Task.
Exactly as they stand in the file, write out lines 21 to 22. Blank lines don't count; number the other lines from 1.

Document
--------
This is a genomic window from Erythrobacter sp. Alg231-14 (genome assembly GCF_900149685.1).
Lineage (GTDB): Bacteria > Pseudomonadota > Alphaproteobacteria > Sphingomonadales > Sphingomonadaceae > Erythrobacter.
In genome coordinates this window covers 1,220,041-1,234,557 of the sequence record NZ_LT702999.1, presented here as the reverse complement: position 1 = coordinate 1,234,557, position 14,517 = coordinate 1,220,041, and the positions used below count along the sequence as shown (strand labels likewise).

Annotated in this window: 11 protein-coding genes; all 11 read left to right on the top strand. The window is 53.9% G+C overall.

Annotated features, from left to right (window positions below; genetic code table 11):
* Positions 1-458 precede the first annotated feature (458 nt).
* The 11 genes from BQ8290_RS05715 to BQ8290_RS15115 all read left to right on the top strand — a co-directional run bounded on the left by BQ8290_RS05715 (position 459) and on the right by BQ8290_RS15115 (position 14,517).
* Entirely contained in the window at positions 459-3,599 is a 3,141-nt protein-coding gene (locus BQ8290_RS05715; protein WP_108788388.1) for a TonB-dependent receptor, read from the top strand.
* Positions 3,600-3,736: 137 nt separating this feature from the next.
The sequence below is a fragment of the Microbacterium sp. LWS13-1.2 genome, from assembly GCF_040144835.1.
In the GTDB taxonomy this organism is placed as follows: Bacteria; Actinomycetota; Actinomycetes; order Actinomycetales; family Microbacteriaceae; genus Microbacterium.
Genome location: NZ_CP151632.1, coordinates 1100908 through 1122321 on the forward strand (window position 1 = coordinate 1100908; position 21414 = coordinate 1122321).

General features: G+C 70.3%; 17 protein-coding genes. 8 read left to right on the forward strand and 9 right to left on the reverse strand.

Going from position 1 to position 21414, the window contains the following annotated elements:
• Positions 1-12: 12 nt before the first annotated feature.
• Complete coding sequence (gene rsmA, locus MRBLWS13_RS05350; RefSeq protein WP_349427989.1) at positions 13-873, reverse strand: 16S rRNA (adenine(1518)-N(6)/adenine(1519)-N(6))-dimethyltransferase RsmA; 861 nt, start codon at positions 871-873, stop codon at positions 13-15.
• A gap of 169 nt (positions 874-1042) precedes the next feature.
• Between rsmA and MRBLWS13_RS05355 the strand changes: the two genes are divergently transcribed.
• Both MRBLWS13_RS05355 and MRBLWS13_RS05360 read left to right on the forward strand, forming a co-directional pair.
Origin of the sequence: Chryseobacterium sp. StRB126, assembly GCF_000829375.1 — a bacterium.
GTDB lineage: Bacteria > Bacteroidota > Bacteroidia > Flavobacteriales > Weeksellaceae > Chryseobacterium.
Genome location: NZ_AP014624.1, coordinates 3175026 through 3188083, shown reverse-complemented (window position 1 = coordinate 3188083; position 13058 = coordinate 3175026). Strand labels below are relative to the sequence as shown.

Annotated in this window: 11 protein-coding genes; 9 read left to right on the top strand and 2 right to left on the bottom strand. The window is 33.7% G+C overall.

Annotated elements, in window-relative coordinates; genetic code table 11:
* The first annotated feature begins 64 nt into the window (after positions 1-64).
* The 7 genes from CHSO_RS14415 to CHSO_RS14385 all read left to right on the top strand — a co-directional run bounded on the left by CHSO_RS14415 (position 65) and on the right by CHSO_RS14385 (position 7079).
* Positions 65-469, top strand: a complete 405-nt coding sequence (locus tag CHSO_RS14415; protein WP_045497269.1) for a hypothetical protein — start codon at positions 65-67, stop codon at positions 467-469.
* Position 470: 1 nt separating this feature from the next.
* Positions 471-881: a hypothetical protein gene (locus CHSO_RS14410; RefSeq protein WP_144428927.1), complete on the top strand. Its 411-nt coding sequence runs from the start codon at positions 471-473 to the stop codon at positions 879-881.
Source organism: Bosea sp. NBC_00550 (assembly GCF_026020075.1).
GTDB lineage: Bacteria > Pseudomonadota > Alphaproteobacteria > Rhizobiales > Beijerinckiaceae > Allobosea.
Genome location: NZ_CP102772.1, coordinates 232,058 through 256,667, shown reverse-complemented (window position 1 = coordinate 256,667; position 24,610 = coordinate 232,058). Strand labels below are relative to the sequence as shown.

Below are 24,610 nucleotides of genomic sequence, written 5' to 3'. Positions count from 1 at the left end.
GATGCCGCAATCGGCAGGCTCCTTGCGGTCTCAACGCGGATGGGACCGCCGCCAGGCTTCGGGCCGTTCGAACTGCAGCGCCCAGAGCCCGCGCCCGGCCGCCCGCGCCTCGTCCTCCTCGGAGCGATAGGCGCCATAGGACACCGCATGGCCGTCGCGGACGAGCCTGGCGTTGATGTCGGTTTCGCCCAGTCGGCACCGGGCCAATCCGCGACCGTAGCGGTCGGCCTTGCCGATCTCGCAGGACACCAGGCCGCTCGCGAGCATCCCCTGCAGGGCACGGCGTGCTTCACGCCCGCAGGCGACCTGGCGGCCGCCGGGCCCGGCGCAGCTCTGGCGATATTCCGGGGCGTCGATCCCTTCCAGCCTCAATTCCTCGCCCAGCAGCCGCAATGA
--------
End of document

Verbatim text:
GTDB lineage: Bacteria > Bacteroidota > Bacteroidia > Flavobacteriales > Weeksellaceae > Chryseobacterium.
Genome location: NZ_AP014624.1, coordinates 3175026 through 3188083, shown reverse-complemented (window position 1 = coordinate 3188083; position 13058 = coordinate 3175026). Strand labels below are relative to the sequence as shown.